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Almost Half of Canadians Living Paycheque to Paycheque; Atlantic Canadians Struggling the Most: Report

Sept. 14, 2017
4 mins
A young couple look overwhelmed calculating their bills

Living paycheque to paycheque may not sound ideal, however, it is a stressful reality for many Canadians, as shown in a new survey from the Canadian Payroll Association (CPA). The CPA recently released the results from its ninth annual Survey of Employed Canadians and found that almost half of employed Canadians (47%) would struggle if their paycheque was delayed by even a week. This number increases for millennials in their 30s (55%), and for those in their 40s (51%). Comparatively, 41% of Canadians spend all or more of their entire paycheque, and most cite higher costs of living as the cause. This number, however, drastically shifts depending on where you live. Only a third of those in Quebec spend all or more of their net pay, while 59% are living paycheque to paycheque in British Columbia. Ontario seems to line up with the national averages, as 49% live paycheque to paycheque while 42% spend all or more of their pay.

Lack of emergency funds or savings

The survey also asked employed Canadians how difficult it would be to come up with $2,000 within a month’s notice, in the case of an emergency. Nearly one in four wouldn’t be able to collect the money, whether it be through savings or extra earnings. Regionally, Atlantic Canadians seemed to struggle the most financially. A third of those surveyed felt they would have trouble getting the $2,000, in comparison to only 17% of those in Quebec. And while the CPA suggests Canadians put away at least 10% of their paycheques into savings, 42% say they save 5% or less of their pay. Once again, Atlantic Canadians are put on the spot as more than half (56%) say they only save 5% or less, while only 30% of those in Saskatchewan can say the same. People in Saskatchewan proved to be the most diligent savers nationally, as 43% saved more than the recommended 10%.

High levels of debt

The CPA survey is putting a spotlight on the tight pocketbooks of many Canadians, so it’s likely not surprising many are carrying debt. The survey found over a third of Canadians are overwhelmed by their level of debt, and 42% think it’ll take 10 years or more to pay off their current debt load. In comparison, about half of Atlantic Canadians feel overwhelmed by debt. They also reported the highest rates of car loan debt out of all Canadians. Those in Quebec and Ontario seemed to feel the least overwhelmed by debt (20% and 37%, respectively).

Saving for retirement less of a priority

As many people struggle with their day-to-day expenses, planning financially for the future becomes less of a priority. About three-fourths of those surveyed said they only have 25% or less of their retirement money saved. Atlantic Canada has the highest percentage of respondents nationally that have saved nothing for retirement (21%). And about half of Canadians feel they need, at least, a million dollars saved in order to retire.

How to start saving, even if it's just a little

As mentioned before, CPA suggests Canadians save at least 10% of their paycheques, but it can be a hard goal to reach at times. Here are some tips to get you started:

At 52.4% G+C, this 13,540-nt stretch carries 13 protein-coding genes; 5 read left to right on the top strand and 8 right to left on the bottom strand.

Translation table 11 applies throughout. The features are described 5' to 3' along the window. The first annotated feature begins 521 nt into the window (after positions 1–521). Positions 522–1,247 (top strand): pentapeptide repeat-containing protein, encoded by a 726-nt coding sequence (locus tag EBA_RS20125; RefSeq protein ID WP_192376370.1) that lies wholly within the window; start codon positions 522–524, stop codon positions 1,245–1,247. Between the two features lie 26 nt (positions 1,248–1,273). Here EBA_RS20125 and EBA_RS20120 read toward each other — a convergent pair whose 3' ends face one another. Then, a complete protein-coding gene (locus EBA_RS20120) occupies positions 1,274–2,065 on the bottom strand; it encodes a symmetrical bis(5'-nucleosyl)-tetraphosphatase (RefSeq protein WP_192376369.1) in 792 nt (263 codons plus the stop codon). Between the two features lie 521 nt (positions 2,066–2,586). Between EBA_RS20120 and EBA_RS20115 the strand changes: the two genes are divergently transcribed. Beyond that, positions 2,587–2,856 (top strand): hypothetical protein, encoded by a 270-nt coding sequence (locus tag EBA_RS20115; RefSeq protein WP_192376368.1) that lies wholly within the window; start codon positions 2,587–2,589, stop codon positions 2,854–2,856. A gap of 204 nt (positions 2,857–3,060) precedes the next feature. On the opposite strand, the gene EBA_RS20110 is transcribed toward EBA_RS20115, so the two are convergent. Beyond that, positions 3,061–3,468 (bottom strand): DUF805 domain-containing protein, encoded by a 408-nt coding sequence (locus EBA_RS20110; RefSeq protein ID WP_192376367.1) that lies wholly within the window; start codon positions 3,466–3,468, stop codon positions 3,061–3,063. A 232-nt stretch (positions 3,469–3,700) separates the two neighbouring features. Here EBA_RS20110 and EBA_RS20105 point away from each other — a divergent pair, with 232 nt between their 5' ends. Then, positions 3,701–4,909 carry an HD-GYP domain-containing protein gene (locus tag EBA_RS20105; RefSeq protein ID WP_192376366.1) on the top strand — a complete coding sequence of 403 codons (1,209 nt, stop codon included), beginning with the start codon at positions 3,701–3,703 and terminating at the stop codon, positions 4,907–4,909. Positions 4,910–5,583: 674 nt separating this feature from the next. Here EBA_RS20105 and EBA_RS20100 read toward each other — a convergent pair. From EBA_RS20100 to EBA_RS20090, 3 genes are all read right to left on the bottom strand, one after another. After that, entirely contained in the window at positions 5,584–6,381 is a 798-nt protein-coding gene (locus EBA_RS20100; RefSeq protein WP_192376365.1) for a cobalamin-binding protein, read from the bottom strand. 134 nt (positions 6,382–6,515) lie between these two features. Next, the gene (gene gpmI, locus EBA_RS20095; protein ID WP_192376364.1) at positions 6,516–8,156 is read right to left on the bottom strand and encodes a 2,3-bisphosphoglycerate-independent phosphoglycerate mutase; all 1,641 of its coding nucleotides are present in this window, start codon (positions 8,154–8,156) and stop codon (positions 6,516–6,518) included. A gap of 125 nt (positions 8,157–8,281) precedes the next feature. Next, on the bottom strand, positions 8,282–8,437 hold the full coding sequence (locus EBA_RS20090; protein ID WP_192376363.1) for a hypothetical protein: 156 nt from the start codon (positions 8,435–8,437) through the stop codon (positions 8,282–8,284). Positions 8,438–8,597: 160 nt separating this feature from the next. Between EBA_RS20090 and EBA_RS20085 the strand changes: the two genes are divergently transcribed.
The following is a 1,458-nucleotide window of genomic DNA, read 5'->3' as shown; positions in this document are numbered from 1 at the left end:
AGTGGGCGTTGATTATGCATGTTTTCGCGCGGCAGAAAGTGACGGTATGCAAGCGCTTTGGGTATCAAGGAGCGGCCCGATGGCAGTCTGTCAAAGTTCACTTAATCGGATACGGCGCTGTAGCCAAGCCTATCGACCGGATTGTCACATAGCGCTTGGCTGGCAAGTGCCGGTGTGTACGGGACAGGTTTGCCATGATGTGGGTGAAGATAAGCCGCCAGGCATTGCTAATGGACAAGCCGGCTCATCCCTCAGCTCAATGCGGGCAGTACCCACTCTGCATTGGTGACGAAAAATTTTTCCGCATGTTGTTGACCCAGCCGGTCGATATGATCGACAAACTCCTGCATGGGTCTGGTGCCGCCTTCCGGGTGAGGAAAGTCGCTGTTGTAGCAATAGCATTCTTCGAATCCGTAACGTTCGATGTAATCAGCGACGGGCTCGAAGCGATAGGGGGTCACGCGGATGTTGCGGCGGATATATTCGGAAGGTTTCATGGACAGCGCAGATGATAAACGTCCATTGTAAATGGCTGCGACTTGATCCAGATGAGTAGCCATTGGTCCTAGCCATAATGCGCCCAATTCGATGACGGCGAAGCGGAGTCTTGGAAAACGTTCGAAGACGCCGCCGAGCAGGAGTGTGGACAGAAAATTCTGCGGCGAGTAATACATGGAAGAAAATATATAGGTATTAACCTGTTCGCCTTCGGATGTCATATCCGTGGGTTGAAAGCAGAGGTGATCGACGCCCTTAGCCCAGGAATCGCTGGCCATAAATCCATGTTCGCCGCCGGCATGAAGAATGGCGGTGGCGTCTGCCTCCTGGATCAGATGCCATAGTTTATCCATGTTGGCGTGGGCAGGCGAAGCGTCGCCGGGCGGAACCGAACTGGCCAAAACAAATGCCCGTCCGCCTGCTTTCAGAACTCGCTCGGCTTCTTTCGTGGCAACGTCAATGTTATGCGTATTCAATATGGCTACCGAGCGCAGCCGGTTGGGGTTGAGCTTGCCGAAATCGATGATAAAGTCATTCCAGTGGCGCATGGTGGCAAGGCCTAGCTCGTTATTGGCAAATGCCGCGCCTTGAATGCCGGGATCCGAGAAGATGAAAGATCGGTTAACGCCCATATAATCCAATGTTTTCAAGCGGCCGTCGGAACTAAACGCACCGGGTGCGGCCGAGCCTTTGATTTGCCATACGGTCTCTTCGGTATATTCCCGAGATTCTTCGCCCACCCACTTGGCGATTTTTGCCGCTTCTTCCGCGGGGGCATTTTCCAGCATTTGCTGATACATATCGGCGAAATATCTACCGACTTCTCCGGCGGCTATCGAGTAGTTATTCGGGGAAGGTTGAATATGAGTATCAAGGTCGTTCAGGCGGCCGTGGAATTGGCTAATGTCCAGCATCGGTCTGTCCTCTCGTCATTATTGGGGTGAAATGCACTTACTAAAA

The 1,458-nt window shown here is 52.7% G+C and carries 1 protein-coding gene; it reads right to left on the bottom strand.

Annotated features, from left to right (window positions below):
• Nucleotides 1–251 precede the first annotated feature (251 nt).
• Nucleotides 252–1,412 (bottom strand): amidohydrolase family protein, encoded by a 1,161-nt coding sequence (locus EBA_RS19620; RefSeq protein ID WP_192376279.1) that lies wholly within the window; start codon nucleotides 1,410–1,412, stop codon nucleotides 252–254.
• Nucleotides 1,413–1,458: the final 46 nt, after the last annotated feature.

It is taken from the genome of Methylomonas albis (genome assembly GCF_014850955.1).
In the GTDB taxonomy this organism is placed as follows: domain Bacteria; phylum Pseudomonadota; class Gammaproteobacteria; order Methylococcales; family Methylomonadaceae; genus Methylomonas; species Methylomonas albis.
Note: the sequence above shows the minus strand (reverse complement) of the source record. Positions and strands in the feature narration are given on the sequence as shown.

• Track how much you spend in a week and where you spend it. You may find you are spending a lot of money in an area that’s not essential (for example, dining out).
  • Create a realistic budget based upon your essential costs (rent or mortgage payments, food, bills, etc..) and calculate how much extra money you have after those bases are covered. Calculate the 10% of your paycheque you want to save and include that in your budget.
  • Set a limit on how much you want to spend on non-essentials, and be honest with yourself. It’s unrealistic to expect you’ll never want to buy a new shirt or go out for dinner. Plan for those expenses, but keep it modest.
  • Meet with a financial advisor and find a savings plan that works best for you. They can probably recommend a good savings vehicle like a TFSA or an RRSP that can accumulate a decent amount of interest, making your money work for you.
  • Use credit cards that earn cash back or points in areas where you usually spend, like gas or groceries.

President’s Choice® offers two credit cards that work just like a points card, making it a great choice specifically for grocery rewards. While the President’s Choice Financial MasterCard offers 10 PC points per $1 spent, the President’s Choice Financial World Elite MasterCard offers 30 PC points per $1 spent at participating grocery stores where President’s Choice® products are sold, on top of 10 PC points per $1 everywhere else.

  • If you have a large amount of debt, pay off the areas with the highest levels of interest rates first (credit cards, payday loans, etc..). Work with your financial advisor to find a way to pay off the debt and, if needed and possible, consider consolidating the money owed or find lower interest options.
Julia Cook

Julia Cook is a writer based out of Corner Brook, Newfoundland-Labrador. She spent more than seven years working for the Canadian Broadcasting Corporation as a radio, TV, and online reporter, as well as a radio host and producer. But she decided to follow her love of the outdoors and now works as a Communications and Events Manager with a sports company, and freelance writes on the side.

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